Good news for Southern Ocean seabirds

Over the last 15 years large numbers of seabirds have been killed by longline and trawl fishing vessels operating throughout the southern hemisphere.

Some of the worst fatalities have occurred in longline fisheries for Patagonian toothfish which concentrates around many of the sub-Antarctic islands where seabirds assemble to breed. Some seabird populations have been ravaged, none more so than albatrosses at South Georgia which have decreased by 30% in the last 20 years. The impact is alarming – in 1997, shortly after the commencement of systematic data collection by the Commission for the Conservation of Antarctic Marine Living Resources (CCAMLR), nearly 6000 seabirds were killed in the legal fishery at South Georgia alone. White-chinned petrels in the Indian Ocean sector have fared just as badly: since 2002 about 40 000 white-chins have been killed on longlines in the Kerguelen and Crozet toothfish fisheries.

In spite of these scenarios, not all news about the impact of fisheries on seabirds is bad and once in a while something really good happens. At its 2006 meeting, CCAMLR reported that only two seabirds were killed by legal toothfish longliners in CCAMLR regulated waters. This estimate excludes the Kerguelen region where mortality, though reduced, remains high despite continuing efforts, but includes all other toothfish longlining in CCAMLR. The low number of fatalities is a remarkable achievement, especially in light of the fishing effort in 2006 when nearly 33 million hooks were set for toothfish.

Given the magnitude of the previous mortality, the size of the hooking effort and the difficulty in changing entrenched fishing practices, how has it been possible for CCAMLR to reduce seabird mortality to such a low level over such a vast area of the world’s oceans? In its 25-year history CCAMLR has matured into the most effective regional fisheries management organisation in the world in the achievement of ecologically sustainable fishing practices. Key to CCAMLR’s success is the numerous specialist working groups and the breadth of issues they cover, a plethora of conservation measures designed to protect all components of the marine environment, the presence of scientific observers on all longline vessels and, most critically, the development of the political willingness to enact seasonal fishery closures if deemed necessary for conservation. The strategic closure of the South Georgia fishery in summer (when seabirds are breeding) in the early 2000s, and gradual improvement in compliance with conservation measures by longline operators in CCAMLR waters in general, were responsible for achieving the low seabird mortality in 2006.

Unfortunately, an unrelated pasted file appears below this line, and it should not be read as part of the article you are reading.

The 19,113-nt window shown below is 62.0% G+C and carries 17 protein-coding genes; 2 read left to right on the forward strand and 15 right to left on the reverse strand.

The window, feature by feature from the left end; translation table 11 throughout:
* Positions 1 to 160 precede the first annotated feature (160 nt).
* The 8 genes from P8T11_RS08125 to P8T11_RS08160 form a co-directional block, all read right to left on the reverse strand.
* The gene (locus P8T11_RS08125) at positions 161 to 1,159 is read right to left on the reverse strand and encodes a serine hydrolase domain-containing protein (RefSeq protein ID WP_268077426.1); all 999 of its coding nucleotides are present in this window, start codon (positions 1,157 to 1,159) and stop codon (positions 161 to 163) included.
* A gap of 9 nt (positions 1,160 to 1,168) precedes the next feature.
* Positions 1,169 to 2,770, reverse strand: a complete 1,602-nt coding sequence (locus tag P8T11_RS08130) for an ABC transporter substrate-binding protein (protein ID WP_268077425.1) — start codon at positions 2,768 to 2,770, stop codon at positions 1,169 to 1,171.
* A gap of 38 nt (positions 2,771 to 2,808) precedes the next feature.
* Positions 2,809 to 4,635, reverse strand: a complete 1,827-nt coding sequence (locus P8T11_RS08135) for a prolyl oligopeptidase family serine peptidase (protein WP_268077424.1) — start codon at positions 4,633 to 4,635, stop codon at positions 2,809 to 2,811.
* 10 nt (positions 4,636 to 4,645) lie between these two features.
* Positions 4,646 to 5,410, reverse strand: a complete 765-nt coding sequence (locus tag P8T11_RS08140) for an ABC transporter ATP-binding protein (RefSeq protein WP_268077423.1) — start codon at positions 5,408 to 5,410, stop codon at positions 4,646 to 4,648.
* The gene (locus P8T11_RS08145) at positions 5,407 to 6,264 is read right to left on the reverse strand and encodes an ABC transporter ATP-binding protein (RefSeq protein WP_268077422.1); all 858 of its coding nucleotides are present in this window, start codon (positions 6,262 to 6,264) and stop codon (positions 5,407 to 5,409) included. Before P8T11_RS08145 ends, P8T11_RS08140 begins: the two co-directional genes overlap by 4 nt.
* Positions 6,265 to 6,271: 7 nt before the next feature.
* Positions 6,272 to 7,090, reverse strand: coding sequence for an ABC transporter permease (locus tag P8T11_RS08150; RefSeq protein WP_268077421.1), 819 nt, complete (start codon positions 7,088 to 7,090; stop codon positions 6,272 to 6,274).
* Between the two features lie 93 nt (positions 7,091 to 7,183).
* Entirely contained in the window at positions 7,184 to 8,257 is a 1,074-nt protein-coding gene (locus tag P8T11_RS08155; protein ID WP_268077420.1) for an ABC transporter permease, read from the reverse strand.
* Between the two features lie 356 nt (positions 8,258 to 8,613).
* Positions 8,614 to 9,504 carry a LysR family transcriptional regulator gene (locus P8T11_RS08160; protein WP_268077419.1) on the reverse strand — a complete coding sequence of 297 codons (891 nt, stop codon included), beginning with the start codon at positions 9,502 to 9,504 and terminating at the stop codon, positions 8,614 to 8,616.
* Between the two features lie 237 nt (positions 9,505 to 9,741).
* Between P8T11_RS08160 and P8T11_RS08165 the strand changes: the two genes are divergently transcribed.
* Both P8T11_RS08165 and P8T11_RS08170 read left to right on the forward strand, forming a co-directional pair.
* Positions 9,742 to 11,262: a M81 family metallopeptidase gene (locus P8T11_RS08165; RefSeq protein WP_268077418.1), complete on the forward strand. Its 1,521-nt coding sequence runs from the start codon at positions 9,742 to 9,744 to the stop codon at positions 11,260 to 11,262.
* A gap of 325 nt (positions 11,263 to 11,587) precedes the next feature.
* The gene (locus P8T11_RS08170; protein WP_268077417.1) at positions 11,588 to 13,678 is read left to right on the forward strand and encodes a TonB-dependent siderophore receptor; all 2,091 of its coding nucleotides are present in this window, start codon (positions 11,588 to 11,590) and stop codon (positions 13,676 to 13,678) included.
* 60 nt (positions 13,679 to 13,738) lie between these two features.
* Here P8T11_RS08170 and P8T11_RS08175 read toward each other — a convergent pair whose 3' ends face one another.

The credit for this success is due to the 24 member states that constitute CCAMLR, especially people in the Incidental Mortality Associated with Fishing and the Fish Stock Assessment working groups. These working groups are responsible for the initiatives that ultimately shape seabird conservation outcomes, and include people responsible for carrying proposals forward to the Scientific Committee, and then to the Commission which is the decision-making forum of CCAMLR. Many working group members have attended the month-long CCAMLR meeting (held annually in Hobart) for years, working tirelessly through the negotiations that are commonplace in the multinational approach to fisheries management, to achieve fisheries with a low impact on seabirds and other aspects of the marine environment.

While there is much work to be done to improve the situation in the Kerguelen fishery and to conserve South Georgia albatrosses, which continue to decrease due to mortality in fisheries to the north of the CCAMLR region, the 2006 statistics for CCAMLR waters provide optimism that further efforts will ensure improved conservation of these iconic sea birds.

Graham Robertson, Southern Ocean Ecosystems programme